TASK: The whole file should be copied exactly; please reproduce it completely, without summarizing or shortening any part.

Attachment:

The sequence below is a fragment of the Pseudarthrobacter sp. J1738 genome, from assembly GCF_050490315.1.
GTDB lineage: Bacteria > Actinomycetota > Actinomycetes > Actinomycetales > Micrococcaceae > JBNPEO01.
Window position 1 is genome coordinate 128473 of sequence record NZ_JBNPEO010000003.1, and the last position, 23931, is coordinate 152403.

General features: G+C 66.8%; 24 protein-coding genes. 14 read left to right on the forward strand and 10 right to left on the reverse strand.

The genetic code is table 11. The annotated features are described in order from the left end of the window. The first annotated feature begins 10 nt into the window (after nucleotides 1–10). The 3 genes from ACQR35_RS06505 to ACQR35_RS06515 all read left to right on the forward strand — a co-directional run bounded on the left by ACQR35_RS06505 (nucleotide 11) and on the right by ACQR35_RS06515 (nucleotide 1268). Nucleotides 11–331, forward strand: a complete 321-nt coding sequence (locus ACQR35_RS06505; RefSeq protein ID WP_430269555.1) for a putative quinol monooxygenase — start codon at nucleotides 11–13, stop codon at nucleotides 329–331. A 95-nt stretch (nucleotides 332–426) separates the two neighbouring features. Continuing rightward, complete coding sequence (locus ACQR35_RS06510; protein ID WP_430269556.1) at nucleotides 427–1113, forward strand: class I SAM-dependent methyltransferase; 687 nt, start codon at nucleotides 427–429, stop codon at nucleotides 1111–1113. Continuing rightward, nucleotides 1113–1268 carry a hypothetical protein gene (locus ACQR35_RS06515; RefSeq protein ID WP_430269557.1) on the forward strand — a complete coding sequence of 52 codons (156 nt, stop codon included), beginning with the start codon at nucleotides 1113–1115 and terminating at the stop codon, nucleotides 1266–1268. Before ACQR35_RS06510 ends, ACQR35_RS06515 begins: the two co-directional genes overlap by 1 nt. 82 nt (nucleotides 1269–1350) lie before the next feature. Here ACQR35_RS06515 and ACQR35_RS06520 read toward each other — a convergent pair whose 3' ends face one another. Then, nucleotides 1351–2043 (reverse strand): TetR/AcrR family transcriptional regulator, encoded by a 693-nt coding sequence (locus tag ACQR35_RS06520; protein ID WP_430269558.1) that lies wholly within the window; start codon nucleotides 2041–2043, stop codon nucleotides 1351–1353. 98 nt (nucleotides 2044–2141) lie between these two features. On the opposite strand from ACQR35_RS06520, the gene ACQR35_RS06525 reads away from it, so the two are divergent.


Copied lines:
The sequence below is a fragment of the Pseudarthrobacter sp. J1738 genome, from assembly GCF_050490315.1.
GTDB lineage: Bacteria > Actinomycetota > Actinomycetes > Actinomycetales > Micrococcaceae > JBNPEO01.
Window position 1 is genome coordinate 128473 of sequence record NZ_JBNPEO010000003.1, and the last position, 23931, is coordinate 152403.

General features: G+C 66.8%; 24 protein-coding genes. 14 read left to right on the forward strand and 10 right to left on the reverse strand.

The genetic code is table 11. The annotated features are described in order from the left end of the window. The first annotated feature begins 10 nt into the window (after nucleotides 1–10). The 3 genes from ACQR35_RS06505 to ACQR35_RS06515 all read left to right on the forward strand — a co-directional run bounded on the left by ACQR35_RS06505 (nucleotide 11) and on the right by ACQR35_RS06515 (nucleotide 1268). Nucleotides 11–331, forward strand: a complete 321-nt coding sequence (locus ACQR35_RS06505; RefSeq protein ID WP_430269555.1) for a putative quinol monooxygenase — start codon at nucleotides 11–13, stop codon at nucleotides 329–331. A 95-nt stretch (nucleotides 332–426) separates the two neighbouring features. Continuing rightward, complete coding sequence (locus ACQR35_RS06510; protein ID WP_430269556.1) at nucleotides 427–1113, forward strand: class I SAM-dependent methyltransferase; 687 nt, start codon at nucleotides 427–429, stop codon at nucleotides 1111–1113. Continuing rightward, nucleotides 1113–1268 carry a hypothetical protein gene (locus ACQR35_RS06515; RefSeq protein ID WP_430269557.1) on the forward strand — a complete coding sequence of 52 codons (156 nt, stop codon included), beginning with the start codon at nucleotides 1113–1115 and terminating at the stop codon, nucleotides 1266–1268. Before ACQR35_RS06510 ends, ACQR35_RS06515 begins: the two co-directional genes overlap by 1 nt. 82 nt (nucleotides 1269–1350) lie before the next feature. Here ACQR35_RS06515 and ACQR35_RS06520 read toward each other — a convergent pair whose 3' ends face one another. Then, nucleotides 1351–2043 (reverse strand): TetR/AcrR family transcriptional regulator, encoded by a 693-nt coding sequence (locus tag ACQR35_RS06520; protein ID WP_430269558.1) that lies wholly within the window; start codon nucleotides 2041–2043, stop codon nucleotides 1351–1353. 98 nt (nucleotides 2044–2141) lie between these two features. On the opposite strand from ACQR35_RS06520, the gene ACQR35_RS06525 reads away from it, so the two are divergent.